Stari Grad/island of Hvar
The Ancient Greek and Roman periods
Stari Grad is a contemporary of Aristotle. In the same year, 384 BC, as this famous Greek philosopher was born in Stagira in Thracia, Greeks from the island of Pharos in the Aegean Sea founded a city on the island they called Faros. The origin of this name is still a mystery, but it is possible that it was a result of a phonemic change in the original island's name.
The people of Pharos found a strong Illyrian community on Hvar. They had a settlement at the bottom of Starigrad Bay. It was protected by two forts on the northern and southern hills (the Glavica and Purkin ridges). The battle between the natives and invaders for this exclusive location was short and fierce, and the ancient historian Diodor of Sicily wrote about it in the 1st century BC: “The people of Pharos let the barbarians stay in their fortified location and founded their city by the sea, building walls round it. Later, the barbarians on the island could not tolerate the Greeks and called upon the Illyrians living on the mainland opposite the island. More than ten thousand of them came to Faros on board many small ships, and attacked and killed many Greeks. However, the Governor of Lis, appointed by Dionysus, sailed with a large number of three-sailed boats to fight the Illyrian boats, sinking some, capturing others and killing more than five thousand barbarians, taking two thousand prisoner”.
The town became a powerful independent state (polis). It minted its own coins, had pottery workshops and an abundance of food grew in the fertile fields of Stari Grad Plain. The subdivision of these fields and the roads criss-crossing at right angles were a significant building achievement in the ancient period, and remain the best preserved example of Greek land division in the Mediterranean.
In the 3rd century BC, a man from Faros, called Demetrius became a famous soldier. Ancient historians (Polybius, Appius, Dion Cassius) wrote about Demetrius, his unpredictable political power struggles and his unfaltering loyalty to his home town. Modern writers have brought him back to life in their historical works (V. Pribojević), dramas (D. Demetar), novels (A. Tresić-Pavičić, F. Dosen), songs and stories (V. Barbieri) and operas (J. Gotovac). History, legend and fiction are interwoven in this ancient Hvar hero allowing his character to emerge in different situations. He is first portrayed as a man of trust and the lover of the Illyrian Queen Teuta. He is then Illyrian state ruler for a brief time when Illyrian territory stretched from the River Krka to the Albanian coast, with Faros as its centre. After that, he is portrayed as plotting against Rome with Hannibal of Carthage and Philip of Macedonia (the two greatest people of the time) as allies and trying to return to Faros. Finally he is an advisor to the Macedonian King, Philip the Great.
Demetrius's rule played an important role in the fate of the town. When his scheming became a dangerous threat to Rome in 219 BC, the Roman Consuls Paulus Emilius and Marcus Livius cunningly defeated Demetrius's army in Faros. Demetrius clandestinely fled on board a ship never to return to the island. His life ended in a battle for a Peloponnesian town. Faros was destroyed by the Consuls, as related by ancient historians. The town was rebuilt soon afterwards and was ruled by Rome.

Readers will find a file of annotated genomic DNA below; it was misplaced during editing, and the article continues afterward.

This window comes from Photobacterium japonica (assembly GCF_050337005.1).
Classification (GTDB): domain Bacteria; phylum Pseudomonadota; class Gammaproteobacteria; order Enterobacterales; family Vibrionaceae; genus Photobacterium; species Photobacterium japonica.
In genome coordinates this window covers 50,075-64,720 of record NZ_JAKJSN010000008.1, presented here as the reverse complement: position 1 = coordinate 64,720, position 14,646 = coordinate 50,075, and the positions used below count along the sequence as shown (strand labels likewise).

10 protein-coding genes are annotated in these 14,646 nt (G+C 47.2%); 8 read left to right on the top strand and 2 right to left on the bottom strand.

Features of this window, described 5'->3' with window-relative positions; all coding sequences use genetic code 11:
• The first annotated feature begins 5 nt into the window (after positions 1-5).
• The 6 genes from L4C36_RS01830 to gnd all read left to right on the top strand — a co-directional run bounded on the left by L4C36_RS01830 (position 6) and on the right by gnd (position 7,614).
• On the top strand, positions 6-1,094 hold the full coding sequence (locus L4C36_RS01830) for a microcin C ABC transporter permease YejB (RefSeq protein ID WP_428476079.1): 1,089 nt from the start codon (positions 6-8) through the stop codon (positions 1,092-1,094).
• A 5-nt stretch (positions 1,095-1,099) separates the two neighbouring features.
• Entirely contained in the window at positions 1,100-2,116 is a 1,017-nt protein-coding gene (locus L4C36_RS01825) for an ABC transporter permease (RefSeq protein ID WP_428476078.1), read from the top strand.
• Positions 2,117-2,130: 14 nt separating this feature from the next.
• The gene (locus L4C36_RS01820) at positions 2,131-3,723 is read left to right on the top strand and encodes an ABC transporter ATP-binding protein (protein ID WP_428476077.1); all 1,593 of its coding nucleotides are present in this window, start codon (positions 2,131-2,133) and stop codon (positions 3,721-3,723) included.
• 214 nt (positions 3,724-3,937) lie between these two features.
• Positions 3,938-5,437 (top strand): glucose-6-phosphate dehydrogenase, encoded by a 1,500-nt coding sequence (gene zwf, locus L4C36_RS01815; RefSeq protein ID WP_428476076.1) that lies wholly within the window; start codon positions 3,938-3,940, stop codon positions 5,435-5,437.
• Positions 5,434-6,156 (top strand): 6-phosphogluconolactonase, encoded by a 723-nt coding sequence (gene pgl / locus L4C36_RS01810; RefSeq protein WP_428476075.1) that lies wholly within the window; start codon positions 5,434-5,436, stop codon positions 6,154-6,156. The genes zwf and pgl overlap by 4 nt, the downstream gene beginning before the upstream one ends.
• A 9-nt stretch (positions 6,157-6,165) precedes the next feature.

An inscription from the 2nd century BC entitled Farska psefizma talks about a delegation from Faros to the island of Pharos and the Oracle of Delphi. The Roman Senate and people are mentioned, as is their friendly and benevolent disposition towards Faros since the time of their ancestors. The town was in need of help and the people of Faros went looking for it on a remote island in the Aegean Sea, where the founders of their town had originated from 2 centuries before.
Ancient sources rarely mention the Roman Pharia. Town life without earthquakes, battles or tragedies did not attract the attention of historians. There was a long period of Roman peace lasting for centuries. The fields produced a lot of wine and oil, the bay provided protection for ships, and trade with the mainland was full of profit. Many artefacts from Roman times offer a basis for reconstruction of the period. There are many inscriptions, mosaics, gravestones, stone reliefs, luxurious pottery, jewellery, coins and a country house in Polje. There is an inscription from the 2nd century BC on a country villa in Kupinovik, near Dol, mentioning a town councillor Gaius Cornificius Carus. A colourful mosaic in a villae urbanae (urban villa), which was probably a large public building, nowadays under Srinja Kola, is also from the 2nd century. The Roman Pharia was an independent municipality at the time.
In the 5th century, the Christian community of Pharia built the first place of worship in the south-east corner of the town, near the town walls, on top of a Greek house that had been the meeting place of the community a century before. In the 6th century, at the time of the Byzantine Emperor Justinian, when the ancient world was living the last days of its glory but could see that the end was near, this strong Christian community built a double basilica with a baptistery font on top of this church: St. Mary’s/St. John’s.
(From the book by A. Čavić: Stari Grad, a Historical Guide; published by Centar za kulturu Stari Grad, 2004.)